A Different Path to Environmental Care

Humanities students are using a new minor to gain better insight into the natural world

October 24, 2023

An academic minor making its debut this fall in the College of Arts & Sciences can trace its genesis back to a heartfelt conversation between a professor and one of his students.

Dr. Josh King, professor of English and director of the new environmental humanities minor program, can clearly remember the student sitting in his office, weeping.

Dr. Josh King
Dr. Josh King

“What’s wrong?” he asked.

She replied, “I’m just growing up in a time where I feel like disasters are in every front all over the world. The problems seem so immense, and I can’t do anything about it. I just feel like — why do I even want to try?”

Then King told her, “All right. We’re going to try to design a program of study that won't just analyze these kinds of problems, but it will seek solutions and involve the humanities in that.” Many months later, Baylor’s environmental humanities minor was born.

Interdisciplinary Effort

To help jumpstart work on creating the minor, King applied for and received a University Teaching Exploration Grant from Baylor’s Academy for Teaching and Learning. With that in hand, he pulled together faculty from several academic units across the University to help.

“We had an advisory team of 12 faculty from different disciplines who all came together and thought about, ‘Okay — what's the best shape this can take?’” King said. “What courses need to be involved? Who have we left out? And how can this reasonably work at Baylor and fit alongside all the curricular structures and requirements that students have?”

Team members agreed that while the environmental studies aspect of the minor would typically fall under the umbrella of the sciences, it was vital to appeal to students in the humanities as well.

As the Baylor team developed the environmental humanities curriculum, directors of similar programs at the University of Pennsylvania and Texas Tech University offered their assistance as outside consultants.

“There were a lot of existing courses at Baylor in this area, but they just didn’t have a way to fit together,” King said, “and some new classes had to be created.”

Engaged Learning

With all the pieces put into place, the resulting environmental humanities minor requires students to complete 18 credit hours, choosing courses from more than a dozen academic programs across campus. There’s also an engaged learning requirement, which students can complete through projects, field work, independent study classes or some study abroad programs.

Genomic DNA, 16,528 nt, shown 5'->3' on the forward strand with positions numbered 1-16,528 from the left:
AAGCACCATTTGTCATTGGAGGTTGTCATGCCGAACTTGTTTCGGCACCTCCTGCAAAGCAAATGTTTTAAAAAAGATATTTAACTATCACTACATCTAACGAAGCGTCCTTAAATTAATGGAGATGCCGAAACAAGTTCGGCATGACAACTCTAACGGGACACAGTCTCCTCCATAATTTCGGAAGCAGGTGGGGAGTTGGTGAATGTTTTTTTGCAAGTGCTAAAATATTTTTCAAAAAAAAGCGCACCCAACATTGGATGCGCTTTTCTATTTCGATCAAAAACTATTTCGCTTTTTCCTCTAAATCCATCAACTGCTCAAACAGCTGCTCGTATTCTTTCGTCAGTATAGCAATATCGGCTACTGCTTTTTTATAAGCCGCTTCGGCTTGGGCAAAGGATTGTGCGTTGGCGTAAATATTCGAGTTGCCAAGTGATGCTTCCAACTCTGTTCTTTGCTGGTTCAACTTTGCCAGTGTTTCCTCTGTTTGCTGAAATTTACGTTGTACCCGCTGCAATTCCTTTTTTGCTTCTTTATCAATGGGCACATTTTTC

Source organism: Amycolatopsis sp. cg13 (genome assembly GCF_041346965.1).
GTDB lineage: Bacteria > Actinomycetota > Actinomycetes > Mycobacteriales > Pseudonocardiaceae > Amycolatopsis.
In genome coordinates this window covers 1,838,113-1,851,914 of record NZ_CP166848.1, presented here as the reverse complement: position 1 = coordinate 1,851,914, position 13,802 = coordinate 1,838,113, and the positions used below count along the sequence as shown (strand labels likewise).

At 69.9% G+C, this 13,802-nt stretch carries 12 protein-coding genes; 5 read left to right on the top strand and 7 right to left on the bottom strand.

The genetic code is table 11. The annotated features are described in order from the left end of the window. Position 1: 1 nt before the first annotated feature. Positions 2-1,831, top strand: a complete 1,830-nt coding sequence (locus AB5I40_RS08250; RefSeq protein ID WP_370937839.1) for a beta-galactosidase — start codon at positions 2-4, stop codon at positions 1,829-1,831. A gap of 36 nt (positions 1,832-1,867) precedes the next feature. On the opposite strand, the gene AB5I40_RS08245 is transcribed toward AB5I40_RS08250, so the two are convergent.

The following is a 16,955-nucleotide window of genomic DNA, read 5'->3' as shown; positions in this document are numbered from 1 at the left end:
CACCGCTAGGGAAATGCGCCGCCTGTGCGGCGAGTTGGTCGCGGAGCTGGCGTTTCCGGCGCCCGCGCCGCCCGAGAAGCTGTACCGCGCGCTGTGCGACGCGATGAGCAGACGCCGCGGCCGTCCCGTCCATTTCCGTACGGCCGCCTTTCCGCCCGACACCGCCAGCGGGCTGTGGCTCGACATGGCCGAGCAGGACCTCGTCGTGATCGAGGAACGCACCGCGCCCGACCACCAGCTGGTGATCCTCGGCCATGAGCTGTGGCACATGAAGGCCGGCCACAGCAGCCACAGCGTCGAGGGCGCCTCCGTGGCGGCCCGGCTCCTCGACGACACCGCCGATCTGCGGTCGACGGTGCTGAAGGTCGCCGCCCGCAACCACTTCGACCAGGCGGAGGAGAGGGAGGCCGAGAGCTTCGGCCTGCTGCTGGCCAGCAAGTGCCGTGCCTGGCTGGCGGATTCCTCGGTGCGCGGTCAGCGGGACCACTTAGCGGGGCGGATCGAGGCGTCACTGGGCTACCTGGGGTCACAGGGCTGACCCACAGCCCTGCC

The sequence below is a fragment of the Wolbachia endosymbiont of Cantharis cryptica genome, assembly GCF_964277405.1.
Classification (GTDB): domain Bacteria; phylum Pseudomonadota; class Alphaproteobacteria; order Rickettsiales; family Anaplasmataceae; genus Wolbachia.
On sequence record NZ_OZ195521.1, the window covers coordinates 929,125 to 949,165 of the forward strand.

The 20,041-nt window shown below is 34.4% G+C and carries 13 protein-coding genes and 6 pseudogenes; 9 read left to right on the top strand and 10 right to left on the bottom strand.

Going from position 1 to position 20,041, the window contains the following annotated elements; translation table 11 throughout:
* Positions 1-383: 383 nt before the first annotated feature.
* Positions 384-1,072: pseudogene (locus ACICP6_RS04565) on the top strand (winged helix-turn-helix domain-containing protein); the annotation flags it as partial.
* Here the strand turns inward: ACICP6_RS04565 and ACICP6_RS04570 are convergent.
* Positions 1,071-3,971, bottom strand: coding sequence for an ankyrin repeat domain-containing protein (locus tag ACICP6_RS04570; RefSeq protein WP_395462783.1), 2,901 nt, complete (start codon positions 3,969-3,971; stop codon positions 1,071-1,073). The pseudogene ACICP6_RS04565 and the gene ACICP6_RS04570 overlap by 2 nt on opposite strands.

Prof. Julie king
Prof. Julie king

Julie King, undergraduate program director of environmental sciences and senior lecturer in environmental law, teaches courses in environmental law and environmental policy, and has developed an additional course on environmental justice. All three courses are eligible electives for the minor.

“The environmental humanities minor is critical for a number of reasons,” she said. “We know that everything depends on the natural world, and the appreciation of the natural world and stewardship of it is a Christian responsibility.”

On the first day of her environmental policy course each semester, Julie King — who is no relation to Josh King — surveys her students by asking, “What’s the most pressing environmental problem we face today?”

“With every class I’ve given that survey to, the leading answer is climate change,” she said. “There are other issues too, obviously. Pollution and environmental justice come up, and the ignorance about environmental issues and apathy towards it. But climate change, for this generation, is a great concern. Students are very ready to engage in and look at different dimensions of these problems and of these issues, and really to do their part in trying to solve problems in the natural world that we've caused as humans, or at least contributed significantly to.”

Community Support

The environmental humanities minor got a boost when it was included as part of the SCRAP (Sustainable Community and Regenerative Agriculture Project) Collective, which recently received $150,000 from Waco’s Cooper Foundation and the Funders Network. Other SCRAP beneficiaries include the City of Waco and local nonprofit agencies.

Josh King said the grant funds will be used to create faculty workshops as well as service opportunities within the minor, including work at the Baylor Community Garden, which is located at Ninth Street and James Avenue.

“The garden used to be very active until COVID-19, and then it became neglected,” he said. “Now, a good number of us are trying to revive it.”

Dr. Stephanie Boddie
Dr. Stephanie Boddie

Dr. Stephanie Boddie, who serves as associate professor of church and community ministries in Baylor’s Diana R. Garland School of Social Work as well as the George W. Truett Theological Seminary and Baylor School of Education, serves as an affiliated faculty member for the environmental humanities minor. Her work will include racial bridge building for the SCRAP Collective, a summer workshop for public school teachers and faith leaders, and additional service opportunities for students in schools and congregations.

“I am excited to work with Dr. King and other colleagues to deepen the relationship between the humanities and sciences at Baylor by forming new interdisciplinary courses and community service opportunities,” she said. “This will allow our students to engage in transformative leadership activities that seek solutions to local challenges contributing to our environmental crisis.”